Schwarzkopf, a registered independent who campaigned for Bush in the last two presidential elections, has previously criticized Rumsfeld on several occasions as arrogant and out of touch with troops on the ground.

But GOP spinmeister Sean Hannity says he's A-OK - and defends him with distortions!

Posted by Eric at 02:12 AM | Comments (1)

December 16, 2004

Lincoln Gay?

Log-cabin Republican indeed; NYT:

Was Abraham Lincoln a gay American?
.
The subject of the 16th president's sexuality has been debated among scholars for years. They cite his troubled marriage to Mary Todd and his youthful friendship with Joshua Speed, who shared his bed for four years. Now, in a new book, C.A. Tripp says that Lincoln had a homosexual relationship with the captain of his bodyguards, David Derickson, who shared his bed whenever Mary Todd was away.
.
The book, "The Intimate World of Abraham Lincoln," is to be published next month by Free Press. Tripp is a psychologist, influential gay writer and former sex researcher for Alfred Kinsey, the pioneering U.S. sex researcher. In the book, Tripp tries to resolve the issue of Lincoln's sexuality once and for all.

Posted by Eric at 10:02 PM | Comments (11)

November 10, 2004

Possible Replacements for Ashcroft

As Ashcroft has departed, leaving for other opportunities to lose to dead guys, who will replace him as the most vilified member of the cabinet? LAT names a few:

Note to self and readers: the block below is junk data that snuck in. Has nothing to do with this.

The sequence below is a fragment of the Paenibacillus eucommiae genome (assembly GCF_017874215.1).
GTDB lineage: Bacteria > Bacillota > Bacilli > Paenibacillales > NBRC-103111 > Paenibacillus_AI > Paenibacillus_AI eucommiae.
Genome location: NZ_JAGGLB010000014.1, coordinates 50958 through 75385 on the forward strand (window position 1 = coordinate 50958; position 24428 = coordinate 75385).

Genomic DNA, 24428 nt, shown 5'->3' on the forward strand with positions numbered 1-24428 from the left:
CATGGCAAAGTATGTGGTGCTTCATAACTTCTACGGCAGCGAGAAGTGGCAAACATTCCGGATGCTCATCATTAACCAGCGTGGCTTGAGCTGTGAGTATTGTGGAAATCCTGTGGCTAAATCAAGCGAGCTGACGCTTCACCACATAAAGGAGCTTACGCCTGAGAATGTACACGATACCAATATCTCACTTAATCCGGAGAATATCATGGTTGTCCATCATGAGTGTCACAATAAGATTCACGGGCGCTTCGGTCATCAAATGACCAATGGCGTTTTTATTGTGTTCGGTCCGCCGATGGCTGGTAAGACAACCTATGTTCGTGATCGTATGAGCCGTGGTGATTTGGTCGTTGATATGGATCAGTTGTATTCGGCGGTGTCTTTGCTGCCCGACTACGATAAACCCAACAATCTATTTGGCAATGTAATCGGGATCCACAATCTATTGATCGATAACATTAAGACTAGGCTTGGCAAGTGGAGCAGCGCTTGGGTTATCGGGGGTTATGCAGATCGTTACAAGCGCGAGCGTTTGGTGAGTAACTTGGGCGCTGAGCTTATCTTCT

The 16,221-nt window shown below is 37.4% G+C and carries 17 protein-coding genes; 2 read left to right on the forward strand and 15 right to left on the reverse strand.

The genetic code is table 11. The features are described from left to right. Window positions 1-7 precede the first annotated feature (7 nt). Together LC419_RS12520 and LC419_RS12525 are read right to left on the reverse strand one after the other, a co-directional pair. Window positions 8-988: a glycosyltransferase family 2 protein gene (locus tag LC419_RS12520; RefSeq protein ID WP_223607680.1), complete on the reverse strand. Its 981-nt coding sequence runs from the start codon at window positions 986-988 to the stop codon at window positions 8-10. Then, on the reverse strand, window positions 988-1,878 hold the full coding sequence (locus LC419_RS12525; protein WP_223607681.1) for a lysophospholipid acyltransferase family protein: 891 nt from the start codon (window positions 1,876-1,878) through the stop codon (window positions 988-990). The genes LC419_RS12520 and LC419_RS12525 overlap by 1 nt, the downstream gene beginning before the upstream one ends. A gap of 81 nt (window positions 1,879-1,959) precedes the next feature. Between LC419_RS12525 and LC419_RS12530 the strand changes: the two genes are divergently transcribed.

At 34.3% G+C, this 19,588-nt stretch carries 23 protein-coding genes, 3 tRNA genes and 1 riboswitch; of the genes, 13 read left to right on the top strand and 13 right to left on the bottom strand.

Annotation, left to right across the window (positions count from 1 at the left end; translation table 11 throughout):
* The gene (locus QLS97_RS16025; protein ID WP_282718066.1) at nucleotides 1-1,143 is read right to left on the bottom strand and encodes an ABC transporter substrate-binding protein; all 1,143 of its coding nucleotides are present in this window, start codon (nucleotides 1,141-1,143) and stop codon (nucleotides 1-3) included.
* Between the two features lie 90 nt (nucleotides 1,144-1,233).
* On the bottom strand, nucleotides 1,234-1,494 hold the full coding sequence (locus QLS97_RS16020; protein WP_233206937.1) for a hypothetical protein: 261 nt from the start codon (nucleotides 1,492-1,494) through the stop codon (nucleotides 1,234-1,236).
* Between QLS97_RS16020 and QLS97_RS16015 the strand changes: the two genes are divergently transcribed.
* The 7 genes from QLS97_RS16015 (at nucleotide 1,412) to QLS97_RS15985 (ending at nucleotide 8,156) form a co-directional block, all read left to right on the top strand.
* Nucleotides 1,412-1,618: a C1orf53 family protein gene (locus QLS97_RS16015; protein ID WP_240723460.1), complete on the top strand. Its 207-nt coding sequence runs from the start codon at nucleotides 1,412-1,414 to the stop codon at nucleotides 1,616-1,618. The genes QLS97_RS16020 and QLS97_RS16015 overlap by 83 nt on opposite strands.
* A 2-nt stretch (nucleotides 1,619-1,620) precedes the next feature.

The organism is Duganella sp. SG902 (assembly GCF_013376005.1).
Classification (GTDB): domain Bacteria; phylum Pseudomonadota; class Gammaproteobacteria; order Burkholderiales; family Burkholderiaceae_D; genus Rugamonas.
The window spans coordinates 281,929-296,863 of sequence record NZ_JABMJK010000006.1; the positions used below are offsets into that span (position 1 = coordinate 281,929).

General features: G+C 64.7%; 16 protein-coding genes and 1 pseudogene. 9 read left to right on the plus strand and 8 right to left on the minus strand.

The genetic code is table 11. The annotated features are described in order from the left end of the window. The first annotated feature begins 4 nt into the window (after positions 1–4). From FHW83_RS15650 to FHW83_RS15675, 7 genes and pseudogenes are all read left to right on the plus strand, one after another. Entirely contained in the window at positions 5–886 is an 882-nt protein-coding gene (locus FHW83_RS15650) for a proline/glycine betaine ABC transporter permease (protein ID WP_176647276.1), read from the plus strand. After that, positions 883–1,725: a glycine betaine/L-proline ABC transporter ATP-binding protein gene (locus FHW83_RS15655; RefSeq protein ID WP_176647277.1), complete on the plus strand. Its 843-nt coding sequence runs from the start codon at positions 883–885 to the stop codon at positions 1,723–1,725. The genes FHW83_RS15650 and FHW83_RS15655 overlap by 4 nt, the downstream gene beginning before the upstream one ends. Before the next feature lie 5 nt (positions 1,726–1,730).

Among the publicly identified contenders for Ashcroft's job are former Deputy Atty. Gen. Larry D. Thompson, now an executive with PepsiCo, and White House Counsel Alberto R. Gonzales. Thompson would be the nation's first African American attorney general, and Gonzales the first Latino.

Other possible replacements include former Montana Gov. Marc Racicot, chairman of the 2004 presidential campaign; former New York Mayor Rudolph W. Giuliani; and former Alabama Atty. Gen. William H. Pryor Jr., whom Bush named to the federal appellate bench as a recess appointment this year.

Talk Left says Thompson is a good pick. Here's that notorious WashTimes:
A shortlist of potential replacements for Mr. Ashcroft includes Mr. Racicot, White House General Counsel Al Gonzales, Deputy Attorney General James B. Comey, U.S. Attorney Paul J. McNulty in Virginia and Massachusetts Gov. Mitt Romney.
Giuliani is being mentioned far and wide for a spot, but I'm not sure why he'd want to take such a lightning rod position when he has teflon status in the media.

Update: Alberto Gonzales

Posted by Eric at 07:58 AM | Comments (4)

November 07, 2004

[Mother Jones] Being Ralph Reed:

[Mother Jones] Being Ralph Reed: "The man who mobilized the religious right puts his conservative connections to work for business"

Reed's value to corporate America has been enhanced by his close ties to the Bush administration and especially to Karl Rove, the president's chief political guru. Not long after Century Strategies started, Rove reportedly helped Reed land an Enron contract worth at least $300,000 to help build support for energy deregulation. Century Strategies did voter-mobilization work for the Bush campaign and the Republican National Committee in 2000; it has been retained again this year for similar projects.

Posted by Eric at 07:29 PM | Comments (2)